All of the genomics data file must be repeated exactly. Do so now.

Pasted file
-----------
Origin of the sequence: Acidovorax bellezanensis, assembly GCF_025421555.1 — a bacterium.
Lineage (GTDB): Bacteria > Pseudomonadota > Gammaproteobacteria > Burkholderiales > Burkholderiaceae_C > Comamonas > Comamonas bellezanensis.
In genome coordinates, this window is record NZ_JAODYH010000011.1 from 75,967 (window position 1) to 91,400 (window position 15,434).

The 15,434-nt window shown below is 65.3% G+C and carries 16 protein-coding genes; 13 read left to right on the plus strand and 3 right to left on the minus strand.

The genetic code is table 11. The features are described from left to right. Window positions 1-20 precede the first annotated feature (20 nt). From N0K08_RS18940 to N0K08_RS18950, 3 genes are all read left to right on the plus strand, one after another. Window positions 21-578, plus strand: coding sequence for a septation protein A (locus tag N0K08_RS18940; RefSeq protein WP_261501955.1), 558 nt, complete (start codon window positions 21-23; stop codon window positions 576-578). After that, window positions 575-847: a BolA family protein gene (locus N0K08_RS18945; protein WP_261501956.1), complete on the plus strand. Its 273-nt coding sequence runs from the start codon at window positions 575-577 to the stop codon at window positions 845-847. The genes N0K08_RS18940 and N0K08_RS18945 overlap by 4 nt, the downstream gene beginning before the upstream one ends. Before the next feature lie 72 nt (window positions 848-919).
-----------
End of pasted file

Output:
Origin of the sequence: Acidovorax bellezanensis, assembly GCF_025421555.1 — a bacterium.
Lineage (GTDB): Bacteria > Pseudomonadota > Gammaproteobacteria > Burkholderiales > Burkholderiaceae_C > Comamonas > Comamonas bellezanensis.
In genome coordinates, this window is record NZ_JAODYH010000011.1 from 75,967 (window position 1) to 91,400 (window position 15,434).

The 15,434-nt window shown below is 65.3% G+C and carries 16 protein-coding genes; 13 read left to right on the plus strand and 3 right to left on the minus strand.

The genetic code is table 11. The features are described from left to right. Window positions 1-20 precede the first annotated feature (20 nt). From N0K08_RS18940 to N0K08_RS18950, 3 genes are all read left to right on the plus strand, one after another. Window positions 21-578, plus strand: coding sequence for a septation protein A (locus tag N0K08_RS18940; RefSeq protein WP_261501955.1), 558 nt, complete (start codon window positions 21-23; stop codon window positions 576-578). After that, window positions 575-847: a BolA family protein gene (locus N0K08_RS18945; protein WP_261501956.1), complete on the plus strand. Its 273-nt coding sequence runs from the start codon at window positions 575-577 to the stop codon at window positions 845-847. The genes N0K08_RS18940 and N0K08_RS18945 overlap by 4 nt, the downstream gene beginning before the upstream one ends. Before the next feature lie 72 nt (window positions 848-919).